The wood rat of the Gulf States is a very mild and docile variety, living mostly on fruits, roots and grain. The bush rat of the far west is a light brown chap with white feet. The cotton rat is of reddish brown the side being lined with dark brown. It is very pretty, active and easily tames. The common grey rat is so powerful and fierce and prolific, that it drives out all other sorts from its vicinity. It is intelligent and can be trained to perform many tricks, but its quarrelsome disposition makes it difficult to tame. A gentleman of our acquaintance has a female rat that he carries about in his coat pocket, and it is so thoroughly domesticated that it makes no efforts to escape. He has trained it to defend his pocket, and no watch dog can more faithfully guard his master's premises than it does the contents of the pocket.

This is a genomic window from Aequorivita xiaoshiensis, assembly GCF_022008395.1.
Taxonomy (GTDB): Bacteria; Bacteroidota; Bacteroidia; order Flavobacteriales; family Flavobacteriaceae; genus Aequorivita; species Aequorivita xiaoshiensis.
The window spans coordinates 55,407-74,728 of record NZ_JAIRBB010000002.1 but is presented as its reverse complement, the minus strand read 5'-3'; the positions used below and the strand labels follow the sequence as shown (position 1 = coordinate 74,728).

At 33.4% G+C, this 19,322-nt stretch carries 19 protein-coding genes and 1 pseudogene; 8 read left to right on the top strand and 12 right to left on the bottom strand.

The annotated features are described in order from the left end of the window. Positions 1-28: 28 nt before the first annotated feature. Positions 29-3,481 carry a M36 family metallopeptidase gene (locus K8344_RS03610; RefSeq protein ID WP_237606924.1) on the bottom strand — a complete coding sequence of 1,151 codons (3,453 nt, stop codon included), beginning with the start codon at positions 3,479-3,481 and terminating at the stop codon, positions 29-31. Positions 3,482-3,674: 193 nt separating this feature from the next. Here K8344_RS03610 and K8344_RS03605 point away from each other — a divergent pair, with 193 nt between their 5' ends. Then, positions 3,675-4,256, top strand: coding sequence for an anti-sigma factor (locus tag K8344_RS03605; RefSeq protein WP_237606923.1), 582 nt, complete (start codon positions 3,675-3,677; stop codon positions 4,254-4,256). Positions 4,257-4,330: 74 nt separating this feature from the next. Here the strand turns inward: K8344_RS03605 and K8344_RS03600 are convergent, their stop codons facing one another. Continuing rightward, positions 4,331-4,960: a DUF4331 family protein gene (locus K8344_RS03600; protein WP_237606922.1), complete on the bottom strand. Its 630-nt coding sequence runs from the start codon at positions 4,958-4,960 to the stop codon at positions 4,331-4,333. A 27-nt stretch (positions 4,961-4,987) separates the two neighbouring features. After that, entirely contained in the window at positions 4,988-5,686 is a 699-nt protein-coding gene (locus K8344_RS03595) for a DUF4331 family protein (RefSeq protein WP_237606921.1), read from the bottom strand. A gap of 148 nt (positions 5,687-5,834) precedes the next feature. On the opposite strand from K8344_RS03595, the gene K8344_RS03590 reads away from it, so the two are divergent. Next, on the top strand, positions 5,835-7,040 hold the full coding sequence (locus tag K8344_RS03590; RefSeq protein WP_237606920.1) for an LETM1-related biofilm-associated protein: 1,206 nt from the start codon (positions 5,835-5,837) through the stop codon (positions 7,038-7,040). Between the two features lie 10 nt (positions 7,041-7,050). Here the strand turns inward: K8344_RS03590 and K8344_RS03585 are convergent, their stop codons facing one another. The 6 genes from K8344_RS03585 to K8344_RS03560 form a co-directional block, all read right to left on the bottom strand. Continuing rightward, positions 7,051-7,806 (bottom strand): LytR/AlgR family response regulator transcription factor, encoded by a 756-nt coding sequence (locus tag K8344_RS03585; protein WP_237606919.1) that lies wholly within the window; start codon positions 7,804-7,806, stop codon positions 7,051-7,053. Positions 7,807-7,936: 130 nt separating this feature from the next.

Through frequently living in filthy localities, rats take great pains t keep themselves clean and their fur smooth. Their prehensile tails can be used for almost all the purposes of hands, and this makes them, when tame, very amusing. Rates are wonderfully prolific. They have young when they are six months old, and produce five or six litter of 12 or 13 ratlets [sic] each every year. The progeny of a pair of rats will thus be much over a million within three years. This prolificness [sic] would make them a great scourge, if their lives were not devoted to useful labor, but rats are very useful. They are the only scavengers we have in Memphis. Even in cities where thorough sewerage removed a vast amount of the decomposing matter that would other wise case disease – rats are indispensable. If there are only one hundred thousand rats in Memphis, and this is a very low estimate, then it take at least two hundred and fifty bushels of food every day to support them, and this food is almost wholly of such vegetable and animal matter as would otherwise be decomposed and generate disease.
Memphis Bulletin, August 26, 1864.